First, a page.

WASHINGTON—In response to recent developments in Hungary – including the failure of Hungary to swiftly approve NATO accession protocols for Sweden – Helsinki Commission Chairman Representative Joe Wilson (SC-02) and Ranking Member Steve Cohen (TN-09) issued the following joint statement:
“Hungary’s prolonged delay in approving Sweden as a NATO ally is not only detrimental to the security interests of the Alliance but also raises serious questions about Hungary’s dedication to the core values and principles of NATO.
Furthermore, the ‘Sovereignty Protection Act’ raises significant concerns about the state of democracy in Hungary, given provisions that will curtail the rights of journalists, civil society, and political figures who are critical of the government. Hungary’s actions not only jeopardize its relationship with NATO and the United States, but also undermine the collective commitment to democratic values in Europe.
Echoing statements by colleagues in the Senate late last week, there is bipartisan, bicameral concern with Hungary’s obstructionism, which only plays into the hands of Putin, and we are prepared to take steps to hold Hungary accountable. We urge Hungary to immediately approve Sweden’s NATO accession protocols, as well as reverse actions that erode democratic principles and freedoms for civil society.”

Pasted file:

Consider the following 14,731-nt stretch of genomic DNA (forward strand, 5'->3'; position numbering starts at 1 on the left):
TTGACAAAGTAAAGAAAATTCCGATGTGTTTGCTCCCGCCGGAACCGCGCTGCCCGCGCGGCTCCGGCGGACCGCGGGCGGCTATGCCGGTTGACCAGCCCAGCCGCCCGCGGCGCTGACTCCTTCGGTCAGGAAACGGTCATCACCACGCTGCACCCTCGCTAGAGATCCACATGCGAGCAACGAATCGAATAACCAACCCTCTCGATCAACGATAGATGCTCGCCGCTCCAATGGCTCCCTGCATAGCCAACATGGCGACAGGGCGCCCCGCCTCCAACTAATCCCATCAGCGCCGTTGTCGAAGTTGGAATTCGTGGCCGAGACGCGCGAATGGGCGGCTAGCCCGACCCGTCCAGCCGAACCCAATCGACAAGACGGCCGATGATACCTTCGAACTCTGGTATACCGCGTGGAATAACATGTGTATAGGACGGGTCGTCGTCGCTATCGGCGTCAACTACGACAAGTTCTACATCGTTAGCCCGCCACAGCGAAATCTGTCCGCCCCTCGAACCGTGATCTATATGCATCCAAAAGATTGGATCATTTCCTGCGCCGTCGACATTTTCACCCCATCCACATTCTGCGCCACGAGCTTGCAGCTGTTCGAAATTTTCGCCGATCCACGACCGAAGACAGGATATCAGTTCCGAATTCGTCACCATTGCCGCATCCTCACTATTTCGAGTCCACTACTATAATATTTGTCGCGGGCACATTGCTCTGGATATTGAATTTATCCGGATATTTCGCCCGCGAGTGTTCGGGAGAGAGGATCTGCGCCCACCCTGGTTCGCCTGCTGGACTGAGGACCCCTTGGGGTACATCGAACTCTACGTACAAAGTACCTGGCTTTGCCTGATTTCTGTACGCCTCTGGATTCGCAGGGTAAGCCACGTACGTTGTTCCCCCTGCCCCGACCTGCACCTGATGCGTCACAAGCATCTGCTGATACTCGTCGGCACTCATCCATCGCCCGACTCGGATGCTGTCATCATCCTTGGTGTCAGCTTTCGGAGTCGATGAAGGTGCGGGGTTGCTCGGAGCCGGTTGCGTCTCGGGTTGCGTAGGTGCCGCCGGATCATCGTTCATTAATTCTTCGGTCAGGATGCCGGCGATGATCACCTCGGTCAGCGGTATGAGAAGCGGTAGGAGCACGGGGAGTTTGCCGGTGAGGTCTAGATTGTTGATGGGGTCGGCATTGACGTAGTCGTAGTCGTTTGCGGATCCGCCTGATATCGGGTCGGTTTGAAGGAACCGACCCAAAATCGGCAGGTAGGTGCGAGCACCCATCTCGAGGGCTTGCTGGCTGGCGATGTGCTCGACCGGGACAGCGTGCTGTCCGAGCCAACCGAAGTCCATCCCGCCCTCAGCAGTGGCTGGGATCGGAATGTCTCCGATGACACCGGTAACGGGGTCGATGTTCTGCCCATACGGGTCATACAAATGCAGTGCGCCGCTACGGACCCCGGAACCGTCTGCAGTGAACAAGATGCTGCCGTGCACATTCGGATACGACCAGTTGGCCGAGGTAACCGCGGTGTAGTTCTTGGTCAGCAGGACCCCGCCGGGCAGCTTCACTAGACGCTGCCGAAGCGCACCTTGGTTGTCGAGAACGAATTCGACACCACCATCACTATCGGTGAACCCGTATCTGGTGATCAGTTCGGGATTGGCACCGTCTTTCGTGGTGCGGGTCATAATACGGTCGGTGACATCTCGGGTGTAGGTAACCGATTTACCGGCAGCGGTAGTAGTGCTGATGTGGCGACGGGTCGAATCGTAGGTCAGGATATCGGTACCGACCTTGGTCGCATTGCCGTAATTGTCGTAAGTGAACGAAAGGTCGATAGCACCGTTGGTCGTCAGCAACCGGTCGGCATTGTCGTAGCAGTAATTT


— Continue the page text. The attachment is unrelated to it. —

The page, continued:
Helsinki Commission Co-Chairman Senator Ben Cardin issued a statement on February 1 on concerns over the Hungarian government, and Helsinki Commissioners Senators Shaheen and Tillis issued a joint statement on the same day, urging Hungary to immediately approve Sweden’s NATO accession protocols.
Turkey finalized the ratification of Sweden’s membership to NATO on January 25, making Hungary the only NATO ally left, despite repeated promises by the government that Hungary wouldn’t be the last NATO member to ratify Sweden’s request to join the alliance.
In December, Hungarian President Katalin Novák signed into law the “Sovereignty Protection Act,” which creates an office with unchecked powers to monitor and label individuals and organizations who receive foreign funding and influence public debate.